Then, while speaking to law enforcement officers yesterday, the president took aim at the Ninth Circuit panel hearing an appeal from that order, wondering how a court could not grasp concepts that even "a bad high school student would understand."

If such attacks have left the legal community exasperated, they've also started taking a toll on Trump's Supreme Court nominee, Tenth Circuit Judge Neil Gorsuch, who reportedly called the attacks "demoralizing" and "disheartening," the New York Times reported yesterday.

Speaking at Stanford University last night, Justice Ginsburg discussed what makes a meaningful life, her desire to change the Electoral College, and the importance of kale. There's been, you see, some worry that Justice Ginsburg, 83 years old, might not stay on the bench through a full Trump administration, thereby allowing one of her less-favorite political leaders to pick her replacement. There's even been talk that she should eat more kale, apparently for greater health and longevity.

Asked last night who she thought should eat more kale, the justice didn't skip a beat. "Justice Kennedy," she responded.

Since Neil Gorsuch's nomination to the Supreme Court this week, commentators have been pouring through his past opinions, looking for insight into who he is as a jurist and how he might rule on the Supreme Court. (That includes us at FindLaw. You can check out some of our surveys of Gorsuch's opinions in terms of technology, writing style, possible impact on the Supreme Court, and his legacy on the 10th Circuit.)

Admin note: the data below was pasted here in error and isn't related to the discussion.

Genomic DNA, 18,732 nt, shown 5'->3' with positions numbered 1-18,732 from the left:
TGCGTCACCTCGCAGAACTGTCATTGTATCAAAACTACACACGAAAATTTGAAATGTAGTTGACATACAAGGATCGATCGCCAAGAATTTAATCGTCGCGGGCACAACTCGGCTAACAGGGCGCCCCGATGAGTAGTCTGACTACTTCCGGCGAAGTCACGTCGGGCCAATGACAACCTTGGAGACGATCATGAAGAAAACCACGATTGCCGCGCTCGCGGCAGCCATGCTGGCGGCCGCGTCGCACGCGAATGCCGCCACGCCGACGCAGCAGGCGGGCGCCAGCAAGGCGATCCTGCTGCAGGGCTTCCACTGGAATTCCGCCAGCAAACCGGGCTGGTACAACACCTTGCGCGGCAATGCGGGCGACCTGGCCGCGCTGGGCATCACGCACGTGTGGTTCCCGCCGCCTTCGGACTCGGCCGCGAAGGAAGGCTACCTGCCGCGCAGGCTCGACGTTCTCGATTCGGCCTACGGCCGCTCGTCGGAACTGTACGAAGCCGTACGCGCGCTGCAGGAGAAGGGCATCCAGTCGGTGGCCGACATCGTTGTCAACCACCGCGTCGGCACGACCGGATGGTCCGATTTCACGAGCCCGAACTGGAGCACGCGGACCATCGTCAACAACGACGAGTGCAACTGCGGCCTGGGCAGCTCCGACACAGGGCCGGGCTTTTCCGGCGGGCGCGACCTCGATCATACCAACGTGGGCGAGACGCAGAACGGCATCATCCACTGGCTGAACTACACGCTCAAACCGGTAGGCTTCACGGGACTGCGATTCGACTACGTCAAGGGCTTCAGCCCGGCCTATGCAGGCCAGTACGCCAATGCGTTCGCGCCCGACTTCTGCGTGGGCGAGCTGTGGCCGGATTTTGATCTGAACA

But Gorsuch doesn't just write for the court. He's also shared his thoughts, and revealed his worldview, through a large series of articles, speeches, and books, works that make up his nonjudicial canon. Here are a few you should be aware of.

We'll be getting a Supreme Court nominee a little earlier than expected, it turns out. This morning, President Donald Trump tweeted that he'll be announcing his Supreme Court pick tomorrow night, a few days ahead of the previously scheduled reveal. (Maybe to distract from something, perhaps?)

Trump's list has been narrowed down to three people, according to insiders: Neil Gorsuch, of the Tenth Circuit, Thomas Hardiman, of the Third, and William Pryor, of the Eleventh. So, if you're looking to catch up on the candidates, here are some great places to start.

Earlier this afternoon, Donald Trump became President Donald Trump. That means many things, but most importantly to this blog, it means that a new Supreme Court justice is on his or her way in the near future. The list of potential nominees, once at 21, has reportedly now been whittled down to about half that, with a few frontrunners.

We have our favorites. But we'd like to hear yours. Let us know below who you think President Trump should nominate for the Supreme Court.

President-elect Donald Trump released a list of 11 potential Supreme Court nominees last May, then nearly doubled it a few months later, putting up ten more jurists as possible Supreme Court justices. He pledged to pick from those 21 in September, a claim Kellyanne Conway, Trump's campaign manager, reiterated after the election.

Now, Trump has narrowed his choices down even further, according to a report by Bloomberg's Greg Stohr. And he could be announcing his pick soon -- before, even, he's inaugurated on January 20th.